Screw you.
     
  17. RaceTripper macrumors 68030

    Joined:
    May 29, 2007
    #17
    Hell, I remember when Apple computers were $5000+ and came with a 90-day warranty. Apple was dragged kicking and screaming into providing 1 year warranties.
     
  18. fabian9 macrumors 65816

    fabian9

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    Nov 28, 2007
    Location:
    Bristol, UK
    #18
    they may or they might not - doesn't really matter. things break, nothing lasts forever in this world. so there'll always be warranty cases...
     
  19. logimech macrumors member

    Joined:
    Jan 28, 2010
    #19
    Interesting thing is that Apple probably does offer a longer warranty out of the box, but does not explicitly state it.

    Google "implied warrant of merchantability" and you'll see that the U.S. law will require a warranty for a reasonable amount of time after purchase.

    However, that process would require going the legal route (which most people probably will not pursue), and does not necessarily give you the same level of service that you get from AppleCare.
     
  20. mingoglia macrumors 6502

    Joined:
    Dec 10, 2009
    #20
    Anyone remember the early days of Dell where they all came with 3 year warranties? I remember back in the early nineties I had a keyboard go out on a Saturday and they delivered one TO MY DOOR the next day (on a Sunday). True story.

    I agree Apple should have a longer warranty. Even if it's just a bit longer. You're paying a premium and just like a Lincoln Navigator has a longer warranty than a Ford Expedition even though they're made of the same Ford components I believe Apple being made of the same components as a PC (other than the chassis and a few other things) they should offer a longer warranty than the typical PC.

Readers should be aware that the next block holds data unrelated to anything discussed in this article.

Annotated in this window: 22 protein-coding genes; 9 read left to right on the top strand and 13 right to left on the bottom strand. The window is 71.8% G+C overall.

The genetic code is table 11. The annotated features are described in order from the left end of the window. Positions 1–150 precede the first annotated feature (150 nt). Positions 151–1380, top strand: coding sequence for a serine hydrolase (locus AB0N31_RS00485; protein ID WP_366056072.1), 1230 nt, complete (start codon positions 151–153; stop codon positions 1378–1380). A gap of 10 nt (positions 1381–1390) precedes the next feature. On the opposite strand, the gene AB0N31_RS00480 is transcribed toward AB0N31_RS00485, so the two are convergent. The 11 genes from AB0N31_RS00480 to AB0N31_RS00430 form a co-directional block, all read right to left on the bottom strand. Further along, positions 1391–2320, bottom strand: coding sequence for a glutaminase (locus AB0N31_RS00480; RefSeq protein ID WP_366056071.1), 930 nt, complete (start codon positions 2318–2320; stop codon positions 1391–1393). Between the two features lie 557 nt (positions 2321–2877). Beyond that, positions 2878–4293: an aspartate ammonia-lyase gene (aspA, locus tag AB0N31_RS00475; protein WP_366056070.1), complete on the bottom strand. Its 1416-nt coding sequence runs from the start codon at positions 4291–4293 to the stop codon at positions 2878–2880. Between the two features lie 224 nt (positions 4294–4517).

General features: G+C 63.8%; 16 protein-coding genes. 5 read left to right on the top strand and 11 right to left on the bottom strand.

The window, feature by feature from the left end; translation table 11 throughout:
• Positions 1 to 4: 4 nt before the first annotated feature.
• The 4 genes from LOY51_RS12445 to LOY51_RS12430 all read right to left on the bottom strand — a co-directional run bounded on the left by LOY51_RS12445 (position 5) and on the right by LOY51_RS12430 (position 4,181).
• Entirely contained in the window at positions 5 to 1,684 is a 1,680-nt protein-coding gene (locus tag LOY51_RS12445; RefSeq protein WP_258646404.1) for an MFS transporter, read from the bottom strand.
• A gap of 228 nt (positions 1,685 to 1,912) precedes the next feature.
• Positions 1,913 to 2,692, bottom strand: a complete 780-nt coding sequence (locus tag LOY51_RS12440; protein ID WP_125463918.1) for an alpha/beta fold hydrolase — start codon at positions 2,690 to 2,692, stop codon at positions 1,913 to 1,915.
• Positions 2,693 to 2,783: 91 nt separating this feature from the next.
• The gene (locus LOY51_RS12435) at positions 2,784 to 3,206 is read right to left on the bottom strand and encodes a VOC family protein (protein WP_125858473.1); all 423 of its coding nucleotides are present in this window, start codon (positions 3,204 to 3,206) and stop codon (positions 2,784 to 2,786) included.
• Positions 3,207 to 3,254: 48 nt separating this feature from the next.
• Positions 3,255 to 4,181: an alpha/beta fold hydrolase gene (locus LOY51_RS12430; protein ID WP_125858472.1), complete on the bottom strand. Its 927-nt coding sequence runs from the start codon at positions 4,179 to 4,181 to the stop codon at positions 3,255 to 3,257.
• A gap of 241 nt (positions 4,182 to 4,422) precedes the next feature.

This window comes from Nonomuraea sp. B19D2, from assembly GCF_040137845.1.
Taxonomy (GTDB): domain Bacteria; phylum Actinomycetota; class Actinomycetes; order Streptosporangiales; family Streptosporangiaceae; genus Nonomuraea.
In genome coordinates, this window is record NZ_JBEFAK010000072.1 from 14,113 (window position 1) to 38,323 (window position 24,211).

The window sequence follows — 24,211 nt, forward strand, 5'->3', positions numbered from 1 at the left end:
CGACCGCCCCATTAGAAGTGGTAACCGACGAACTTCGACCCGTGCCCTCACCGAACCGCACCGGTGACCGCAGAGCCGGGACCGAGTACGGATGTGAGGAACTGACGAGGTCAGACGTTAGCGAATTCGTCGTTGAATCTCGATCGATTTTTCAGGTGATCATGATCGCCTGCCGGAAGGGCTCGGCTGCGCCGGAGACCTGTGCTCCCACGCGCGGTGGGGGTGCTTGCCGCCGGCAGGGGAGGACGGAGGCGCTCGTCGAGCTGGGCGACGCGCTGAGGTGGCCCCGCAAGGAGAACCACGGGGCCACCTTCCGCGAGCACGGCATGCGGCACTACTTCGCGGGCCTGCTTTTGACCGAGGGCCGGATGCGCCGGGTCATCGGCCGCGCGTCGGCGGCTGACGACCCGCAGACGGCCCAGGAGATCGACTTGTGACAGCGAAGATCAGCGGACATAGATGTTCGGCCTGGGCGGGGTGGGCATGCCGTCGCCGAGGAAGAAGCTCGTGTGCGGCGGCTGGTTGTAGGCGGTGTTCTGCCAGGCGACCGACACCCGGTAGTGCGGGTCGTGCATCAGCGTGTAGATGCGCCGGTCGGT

21. benzslrpee macrumors 6502

    benzslrpee

    Joined:
    Jan 1, 2007
    #21
    unethical? i think it's unethical that my Nissan only came with a 3 yr/36k warranty when Hyundai is doing 10yr/100k :rolleyes:

    - the 1 year warranty is plainly stated on the page (not hiding) when you click the "buy now" button
    - they aren't baiting and switching by implying you get a 3 yr warranty when it's only 1
    - the extended warranty isn't added as a hidden charge when you buy a machine to fool people
    - the notification of the 1 yr warranty isn't written in a light grey, size 4 font that you'll never see
    - took a quick look at Dell Inspirons (except for the most expensive option) and HP Envys, seems that 1 yr parts and labor are the norm as well

    so aside from your personal quibbles, what exactly is unethical?